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Shining a light on Brussels Heritage by La Cambre

La Cambre National School of Visual arts and visit-brussels are teaming up to showcase Brussels heritage through light installations created by the students.

In the Palais des Académies garden, discover 5 art works selected from projects by students in the 2nd and 3rd years of the Bachelor's degree in Industrial Design.

  • Dentelles de sorcières (Witches’ lace) - Déborah Wadey
    A light installation that presents four laces from four ‘feminine and protective’ plants. Projected on twelve fabric petals, marjoram, honeysuckle, wild garlic and lotus bathe visitors in a light, calm and plant-like atmosphere. Selected for their protective properties, these plants form a set embodying a ritual of positive intentions honouring the Beguines, Belgian religious women and independent lace-makers who contributed to the prosperity of the city of Brussels from the Middle Ages. This homage to Women and Nature is also embodied by this interplay of lace.
  • L’envol (The flight) - Gabin Vebourd
    The flight commemorates the role played by Belgian pigeon fanciers and their homing pigeons during the First World War. This light installation was initially designed for the monument to the soldier pigeon (Square des Blindés, Brussels, 1930).  It’s a series of turbines that are triggered in unison when a person walks in front of the installation. Using a movement sensor that sets off an electric signal, the rotating figures become a cloud of birds with beating wings in a sudden throb. The sound and light effect produced in the spontaneity of an instant recalls the moment of surprise when a flight of pigeons makes you jump.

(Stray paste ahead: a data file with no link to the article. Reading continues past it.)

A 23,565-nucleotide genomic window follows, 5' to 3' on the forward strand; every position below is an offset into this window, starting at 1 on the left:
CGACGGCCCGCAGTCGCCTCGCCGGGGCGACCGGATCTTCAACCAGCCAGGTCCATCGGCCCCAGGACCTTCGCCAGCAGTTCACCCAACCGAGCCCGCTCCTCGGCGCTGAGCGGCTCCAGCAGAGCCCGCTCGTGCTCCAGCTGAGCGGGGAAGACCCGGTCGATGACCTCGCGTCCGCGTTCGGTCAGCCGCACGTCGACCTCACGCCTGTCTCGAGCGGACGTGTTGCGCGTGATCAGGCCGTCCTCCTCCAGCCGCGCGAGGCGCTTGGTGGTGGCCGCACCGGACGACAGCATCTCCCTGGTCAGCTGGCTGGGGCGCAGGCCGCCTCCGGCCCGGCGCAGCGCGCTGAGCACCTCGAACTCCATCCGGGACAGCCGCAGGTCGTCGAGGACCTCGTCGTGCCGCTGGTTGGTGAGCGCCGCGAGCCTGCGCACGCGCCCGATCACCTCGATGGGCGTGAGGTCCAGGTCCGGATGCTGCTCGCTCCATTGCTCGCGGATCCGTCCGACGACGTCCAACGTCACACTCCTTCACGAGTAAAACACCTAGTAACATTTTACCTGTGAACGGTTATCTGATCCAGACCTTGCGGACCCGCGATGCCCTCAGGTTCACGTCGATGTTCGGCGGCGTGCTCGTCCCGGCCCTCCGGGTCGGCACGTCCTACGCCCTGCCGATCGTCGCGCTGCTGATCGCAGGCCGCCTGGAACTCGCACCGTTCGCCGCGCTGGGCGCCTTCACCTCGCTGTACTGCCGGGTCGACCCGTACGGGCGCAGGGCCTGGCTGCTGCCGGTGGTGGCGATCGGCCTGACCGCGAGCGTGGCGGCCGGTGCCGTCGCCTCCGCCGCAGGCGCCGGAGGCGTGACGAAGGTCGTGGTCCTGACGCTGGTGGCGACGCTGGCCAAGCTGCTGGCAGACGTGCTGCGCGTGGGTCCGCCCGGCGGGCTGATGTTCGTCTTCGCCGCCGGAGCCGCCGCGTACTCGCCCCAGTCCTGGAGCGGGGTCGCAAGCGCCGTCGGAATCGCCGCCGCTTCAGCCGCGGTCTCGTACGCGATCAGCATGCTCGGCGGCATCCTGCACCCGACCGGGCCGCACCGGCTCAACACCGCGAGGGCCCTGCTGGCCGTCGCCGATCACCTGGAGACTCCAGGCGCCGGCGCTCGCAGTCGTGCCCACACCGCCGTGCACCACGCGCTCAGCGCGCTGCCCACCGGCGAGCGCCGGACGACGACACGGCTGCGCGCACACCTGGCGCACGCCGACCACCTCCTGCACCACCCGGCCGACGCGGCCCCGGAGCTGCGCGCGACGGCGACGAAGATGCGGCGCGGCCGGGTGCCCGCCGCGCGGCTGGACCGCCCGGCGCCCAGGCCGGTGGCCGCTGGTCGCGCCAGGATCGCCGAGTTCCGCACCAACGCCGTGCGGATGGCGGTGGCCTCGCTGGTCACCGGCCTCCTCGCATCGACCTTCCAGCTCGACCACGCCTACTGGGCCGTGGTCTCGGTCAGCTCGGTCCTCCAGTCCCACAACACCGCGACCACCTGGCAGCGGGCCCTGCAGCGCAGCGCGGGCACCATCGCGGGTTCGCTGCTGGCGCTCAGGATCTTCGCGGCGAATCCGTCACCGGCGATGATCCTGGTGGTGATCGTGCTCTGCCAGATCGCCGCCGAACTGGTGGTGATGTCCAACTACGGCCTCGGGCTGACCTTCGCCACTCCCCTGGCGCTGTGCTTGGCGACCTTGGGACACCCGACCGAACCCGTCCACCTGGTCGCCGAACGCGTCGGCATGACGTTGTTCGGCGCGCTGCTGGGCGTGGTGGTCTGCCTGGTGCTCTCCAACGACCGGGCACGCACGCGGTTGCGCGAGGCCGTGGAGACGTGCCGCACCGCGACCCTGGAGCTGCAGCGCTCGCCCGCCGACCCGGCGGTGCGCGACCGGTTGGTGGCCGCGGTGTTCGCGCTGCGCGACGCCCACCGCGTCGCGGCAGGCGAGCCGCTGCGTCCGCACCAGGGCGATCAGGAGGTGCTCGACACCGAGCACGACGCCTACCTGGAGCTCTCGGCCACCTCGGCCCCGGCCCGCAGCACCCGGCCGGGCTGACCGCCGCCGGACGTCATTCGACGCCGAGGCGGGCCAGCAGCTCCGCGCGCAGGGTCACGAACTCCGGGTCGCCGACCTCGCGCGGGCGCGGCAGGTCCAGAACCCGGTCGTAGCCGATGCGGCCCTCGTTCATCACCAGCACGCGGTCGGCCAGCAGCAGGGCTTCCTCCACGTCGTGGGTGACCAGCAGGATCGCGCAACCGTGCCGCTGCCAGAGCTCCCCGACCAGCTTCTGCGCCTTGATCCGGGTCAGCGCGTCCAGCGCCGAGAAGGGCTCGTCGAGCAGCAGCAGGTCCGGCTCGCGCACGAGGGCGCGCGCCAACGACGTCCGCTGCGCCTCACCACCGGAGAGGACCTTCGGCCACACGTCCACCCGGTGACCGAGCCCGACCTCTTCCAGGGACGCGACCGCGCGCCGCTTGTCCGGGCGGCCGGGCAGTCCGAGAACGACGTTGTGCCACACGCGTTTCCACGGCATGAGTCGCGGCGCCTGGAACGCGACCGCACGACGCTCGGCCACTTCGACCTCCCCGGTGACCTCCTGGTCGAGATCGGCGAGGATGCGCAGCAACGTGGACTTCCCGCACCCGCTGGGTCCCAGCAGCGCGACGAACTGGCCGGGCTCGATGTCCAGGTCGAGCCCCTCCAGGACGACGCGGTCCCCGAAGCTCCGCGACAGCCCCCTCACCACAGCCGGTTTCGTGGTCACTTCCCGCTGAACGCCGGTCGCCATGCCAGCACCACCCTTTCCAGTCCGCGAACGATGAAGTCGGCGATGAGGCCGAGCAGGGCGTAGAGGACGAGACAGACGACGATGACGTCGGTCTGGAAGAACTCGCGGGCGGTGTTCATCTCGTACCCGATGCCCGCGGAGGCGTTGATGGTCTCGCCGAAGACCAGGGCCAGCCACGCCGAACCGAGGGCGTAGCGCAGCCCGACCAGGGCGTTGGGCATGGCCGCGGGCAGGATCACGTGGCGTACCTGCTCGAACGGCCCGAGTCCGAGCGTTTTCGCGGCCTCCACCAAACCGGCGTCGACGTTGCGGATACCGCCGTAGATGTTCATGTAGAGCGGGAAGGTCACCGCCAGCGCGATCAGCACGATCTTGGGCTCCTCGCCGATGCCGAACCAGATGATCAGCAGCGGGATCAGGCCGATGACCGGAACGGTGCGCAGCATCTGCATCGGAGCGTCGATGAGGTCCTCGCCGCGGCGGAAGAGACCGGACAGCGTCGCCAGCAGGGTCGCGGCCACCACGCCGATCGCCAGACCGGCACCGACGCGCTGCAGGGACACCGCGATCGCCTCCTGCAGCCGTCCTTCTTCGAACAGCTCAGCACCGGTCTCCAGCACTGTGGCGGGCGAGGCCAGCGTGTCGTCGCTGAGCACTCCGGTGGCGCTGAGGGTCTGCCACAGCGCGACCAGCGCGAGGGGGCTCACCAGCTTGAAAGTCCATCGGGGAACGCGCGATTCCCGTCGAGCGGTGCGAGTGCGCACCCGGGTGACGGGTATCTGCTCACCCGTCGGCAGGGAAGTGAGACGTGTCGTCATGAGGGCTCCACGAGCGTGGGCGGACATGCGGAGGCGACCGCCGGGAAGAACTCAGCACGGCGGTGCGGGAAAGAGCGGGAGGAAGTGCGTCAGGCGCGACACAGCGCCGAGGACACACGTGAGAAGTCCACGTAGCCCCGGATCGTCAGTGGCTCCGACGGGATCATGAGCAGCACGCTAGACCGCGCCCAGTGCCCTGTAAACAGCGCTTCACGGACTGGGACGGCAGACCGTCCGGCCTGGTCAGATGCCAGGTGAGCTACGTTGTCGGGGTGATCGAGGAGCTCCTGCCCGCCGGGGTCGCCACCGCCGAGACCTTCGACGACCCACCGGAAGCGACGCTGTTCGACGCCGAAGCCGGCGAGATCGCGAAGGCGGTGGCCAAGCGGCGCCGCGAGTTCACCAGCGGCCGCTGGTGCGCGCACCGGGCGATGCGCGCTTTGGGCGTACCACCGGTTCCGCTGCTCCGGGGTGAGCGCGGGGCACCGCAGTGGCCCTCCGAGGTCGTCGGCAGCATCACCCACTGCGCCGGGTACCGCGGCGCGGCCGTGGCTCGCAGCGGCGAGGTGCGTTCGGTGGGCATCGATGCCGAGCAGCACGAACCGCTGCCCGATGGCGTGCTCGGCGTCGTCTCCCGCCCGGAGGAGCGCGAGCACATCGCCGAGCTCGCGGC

• OOYM – Nathan Cawet
    This installation has no other purpose that to be approached for what it is, to obscure representation and deepen the ambience. Understood as evolving in its three-dimensionality, extending the perspective to the atmosphere. A search for consistency of light whose echo paints the surrounding space.
  • Sous les Voûtes (Under the Arches) - Jean-Maki Simon
    Between 1867 and 1871, the Senne canals saw the façades of the buildings along the Brussels quays for the last time before there were covered. Since then, they have continued to babble silently and hidden from view, under our feet. This light installation, initially designed to be installed in the new spaces that replace the canals, plays with light effects that imitate the water’s reflections, reminding us of its presence, excavating these currents from an underground Brussels.
  • Lucie – Lucas Sabatier
    The arches form the entrance to a unique space on the Bright route.  These two gates project bright light at their centre that envelopes the spectator with a white glow. The latter become light, and in a moment’s scan, join the festival as actors in the show.

Palais des Académies